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We are given a function $h(x)$ which strictly positive. The function $h$ is defined on $\mathbb{R}$ and that satisfies the following:\

$$\lim_{x\to 0}(h(x)+\frac{1}{h(x)})=2$$

The question is to prove that the limit of $h$ exists at$ 0$ and then find its limit as $x\to 0$

If we assume that the limit exists (say it's equal to $\lambda$, then we have $\lambda+\frac{1}{\lambda}=2$ and by solving this equation, we get $\lambda=1$. However, I am completely clueless on how to prove the existence of the limit of $h(x)$ when $x\to 0$.

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Let $g(x)=\sqrt{h(x)}$. We have $$h(x)-\frac{1}{h(x)}-2=\left(g(x)-\frac{1}{g(x)}\right)^2.$$

This has limit $0$, so $g(x)-\frac{1}{g(x)}$ has limit $0$. We show that $g(x)$ has limit $1$. Note that $|g(x)|$ is bounded above, so $g^2(x)-1$ has limit $0$. Since $g(x)+1\gt 1$, it follows that $g(x)-1$ has limit $0$.

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We have $h(x) +\dfrac 1{h(x)} \to 2$, so $$f(x) :=h(x) +\dfrac 1{h(x)}-2=\frac{h(x)^2 -2h(x) + 1}{h(x)}=\frac{(h(x) - 1)^2}{h(x)}\to 0$$as $x \to 0$.

Show that for $x$ sufficiently small $h(x)$, we have $\frac12<h(x) < 2$ (any upper bound will work). So $$f(x)>\frac12\big(h(x)-1\big)^2$$

Now can you use the squeeze theorem to derive the result?

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    $\begingroup$ Since $(h - 1)^{2}/h \to 0$ and $h$ is bounded we can say that $(h - 1)^{2} \to 0$ and then $h \to 1$. $\endgroup$ – Paramanand Singh Sep 9 '14 at 6:32
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Suppose there is a sequence $(x_n)$ such that $x_n \to 0$ but $h(x_n) \to 1$ is not true.

Then there is a $\delta > 0$ such that either,

a) $ h(x_n) > 1 + \delta$ for infinitely many values of $n$,or,

b) $0 < h(x_n) < \dfrac{1}{1+\delta}$ for infinitely many values of n.

If b) holds assume (by choosing a subsequence if necessary) that $ 0 < h(x_n) < \dfrac{1}{1+\delta}$ for all $n$.

The boundedness of $h(x_n)$ implies we can find a subsequence $(y_n)$ of $(x_n)$ such that $\lim h(y_n) = L$ exists and $ 0 \leq L \leq \dfrac{1}{1+\delta} < 1 $.

$L \neq 0 $ as a 0 limit will contradict $h(y_n) + \dfrac{1}{h(y_n)} \to 2 $ a consequence of the given condition.

But this implies $\dfrac{1}{h(y_n)}$ also converges to $\dfrac{1}{L}$ with $L + \dfrac{1}{L} = 2$ and $L = 1$, a contradiction to $ L < 1$.

If $h(x_n) > 1 + \delta$ infinitely often, then $ 0 < \dfrac{1}{h(x_n)} < 1/(1+\delta)$ infinitely often, and the argument proceeds similarly to obtain a contradiction.

Hence, for any $x_n \to 0$ $h(x_n) \to 1$, hence $\lim h(x) = 1$ as $x \to 0.$

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Let $g(x) = x + x^{-1}$. Then your limit is

$$ \lim_{x \to 0} g(h(x)) = 2 $$

$g$ isn't quite an invertible function: for every point $a \in (2, \infty)$ there are two solutions to $g(x) = a$. But in some sense it's a continuous two-valued 'function': if I let $f^+$ and $f_-$ be the larger and smaller of the two solutions, then they are both continuous functions:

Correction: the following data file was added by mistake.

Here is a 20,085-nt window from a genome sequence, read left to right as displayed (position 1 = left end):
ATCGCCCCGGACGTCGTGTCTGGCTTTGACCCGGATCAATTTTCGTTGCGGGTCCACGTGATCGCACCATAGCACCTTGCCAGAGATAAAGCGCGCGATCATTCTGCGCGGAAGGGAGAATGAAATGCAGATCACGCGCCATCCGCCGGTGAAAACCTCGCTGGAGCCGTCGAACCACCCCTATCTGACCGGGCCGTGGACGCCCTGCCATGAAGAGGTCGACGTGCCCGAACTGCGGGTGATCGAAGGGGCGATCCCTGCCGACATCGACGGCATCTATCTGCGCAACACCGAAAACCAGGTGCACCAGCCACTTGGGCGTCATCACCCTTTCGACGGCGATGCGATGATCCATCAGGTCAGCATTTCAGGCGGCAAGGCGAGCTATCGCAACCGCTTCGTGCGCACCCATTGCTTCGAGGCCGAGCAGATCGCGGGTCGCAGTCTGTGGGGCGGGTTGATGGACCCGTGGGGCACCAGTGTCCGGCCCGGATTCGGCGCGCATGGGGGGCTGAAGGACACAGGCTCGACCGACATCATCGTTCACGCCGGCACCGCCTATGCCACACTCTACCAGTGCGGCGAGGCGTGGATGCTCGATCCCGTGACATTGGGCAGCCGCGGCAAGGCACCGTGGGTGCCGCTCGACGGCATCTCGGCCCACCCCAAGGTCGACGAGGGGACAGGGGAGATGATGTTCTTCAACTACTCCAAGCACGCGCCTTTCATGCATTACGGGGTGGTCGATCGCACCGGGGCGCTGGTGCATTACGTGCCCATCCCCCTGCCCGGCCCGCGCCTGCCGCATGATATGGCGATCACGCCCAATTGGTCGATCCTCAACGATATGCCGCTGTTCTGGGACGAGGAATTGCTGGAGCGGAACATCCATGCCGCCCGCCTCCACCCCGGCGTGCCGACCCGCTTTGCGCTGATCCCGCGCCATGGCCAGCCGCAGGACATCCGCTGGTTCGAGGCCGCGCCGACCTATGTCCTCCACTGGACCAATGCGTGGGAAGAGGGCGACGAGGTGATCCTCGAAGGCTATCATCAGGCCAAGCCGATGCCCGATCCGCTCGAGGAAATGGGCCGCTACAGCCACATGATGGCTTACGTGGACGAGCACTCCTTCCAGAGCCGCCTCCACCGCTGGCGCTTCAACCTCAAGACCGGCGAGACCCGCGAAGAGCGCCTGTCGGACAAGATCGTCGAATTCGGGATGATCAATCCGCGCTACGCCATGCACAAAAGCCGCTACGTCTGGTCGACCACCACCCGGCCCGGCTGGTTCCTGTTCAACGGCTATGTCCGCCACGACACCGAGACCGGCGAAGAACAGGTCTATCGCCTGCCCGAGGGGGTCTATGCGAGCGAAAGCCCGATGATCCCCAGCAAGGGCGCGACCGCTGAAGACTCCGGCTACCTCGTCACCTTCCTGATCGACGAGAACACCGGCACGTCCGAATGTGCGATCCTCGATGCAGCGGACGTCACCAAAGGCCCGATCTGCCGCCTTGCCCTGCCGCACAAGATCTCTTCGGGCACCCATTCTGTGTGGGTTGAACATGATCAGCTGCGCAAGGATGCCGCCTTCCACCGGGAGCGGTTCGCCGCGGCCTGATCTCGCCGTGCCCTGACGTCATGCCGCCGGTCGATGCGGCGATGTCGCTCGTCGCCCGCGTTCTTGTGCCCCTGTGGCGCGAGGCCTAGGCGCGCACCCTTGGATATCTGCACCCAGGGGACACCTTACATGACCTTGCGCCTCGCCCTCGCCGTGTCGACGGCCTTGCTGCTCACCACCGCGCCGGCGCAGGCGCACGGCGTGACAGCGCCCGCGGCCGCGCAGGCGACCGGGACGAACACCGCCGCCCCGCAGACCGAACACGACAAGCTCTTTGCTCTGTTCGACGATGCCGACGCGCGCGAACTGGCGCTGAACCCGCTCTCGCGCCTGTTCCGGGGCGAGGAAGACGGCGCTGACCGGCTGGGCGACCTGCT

$$ \lim_{x \to 0} f_+(g(h(x))) = f_+(2) = 1 $$ $$ \lim_{x \to 0} f_-(g(h(x))) = f_-(2) = 1 $$

So in some sense, we whould be able to say

$$ \lim_{x \to 0} g^{-1}(g(h(x)) = g^{-1}(2) = \{1\} $$ $$ \lim_{x \to 0} \{ h(x), h(x)^{-1} \} = \{1\} $$

and since we just get one limit point, the individual limits should exist (i.e. $h(x) \to 1$). All that's left is finding a way to make a precisely statement that captures this idea, and then prove the theorem saying we can find limits like this. This is a fair bit of work, but a good idea in the long run since it gives us a new tool useful for dealing with more problems!

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  • $\begingroup$ I'm not sure I understand. We haven't assumed anything about the continuity of $f$ here $\endgroup$ – Mathmo123 Sep 9 '14 at 12:24
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Note that if either $h(x)$ or $\frac{1}{h(x)}$ is not bounded in $(-\varepsilon, \varepsilon)$ then the original limit cannot exist. We'll use that property further, refering it as $(*)$

$$\lim_{x\to 0}\left(h(x) + \frac{1}{h(x)}\right) = 2 \Leftrightarrow \lim_{x\to 0}\left(h(x) -2 + \frac{1}{h(x)}\right) = 0 \Leftrightarrow \lim_{x\to 0}\left(\sqrt{h(x)} - \frac{1}{\sqrt{h(x)}}\right)^2 = 0 \Leftrightarrow \lim_{x\to 0}\left(\frac{h(x) - 1}{\sqrt{h(x)}}\right)^2 = 0 \Leftrightarrow \lim_{x\to 0}\frac{(h(x) - 1)^2}{h(x)} = 0 \stackrel{(*)}{\Rightarrow} \lim_{x\to 0}(h(x)-1)^2 = 0$$

Wich means that $$\lim_{x\to 0} h(x) = 1$$

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  • $\begingroup$ The last $\iff$ requires that you know that both the numerator and denominator have limits. But that the denominator has limit is what you're trying to prove! $\endgroup$ – Kim Jong Un Sep 9 '14 at 2:09
  • $\begingroup$ You are saying that $\lim\frac fg = \frac{\lim f}{\lim g}$. Why doesn't this assume the convergence of $f$ and $g$? $\endgroup$ – Mathmo123 Sep 9 '14 at 2:10
  • $\begingroup$ If $h(x) \to \pm\infty$ as $x \to 0$ then $\lim \left( h(x) + \frac{1}{h(x)} \right)$ does not exist. This says nothing about other kinds of divergence. $\endgroup$ – user164587 Sep 9 '14 at 2:22
  • $\begingroup$ @user164587 But that very limit exists by hypothesis of the problem. $\endgroup$ – Darth Geek Sep 9 '14 at 2:23
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    $\begingroup$ That's my point! $h(x)$ is bounded. $\endgroup$ – user164587 Sep 9 '14 at 2:37

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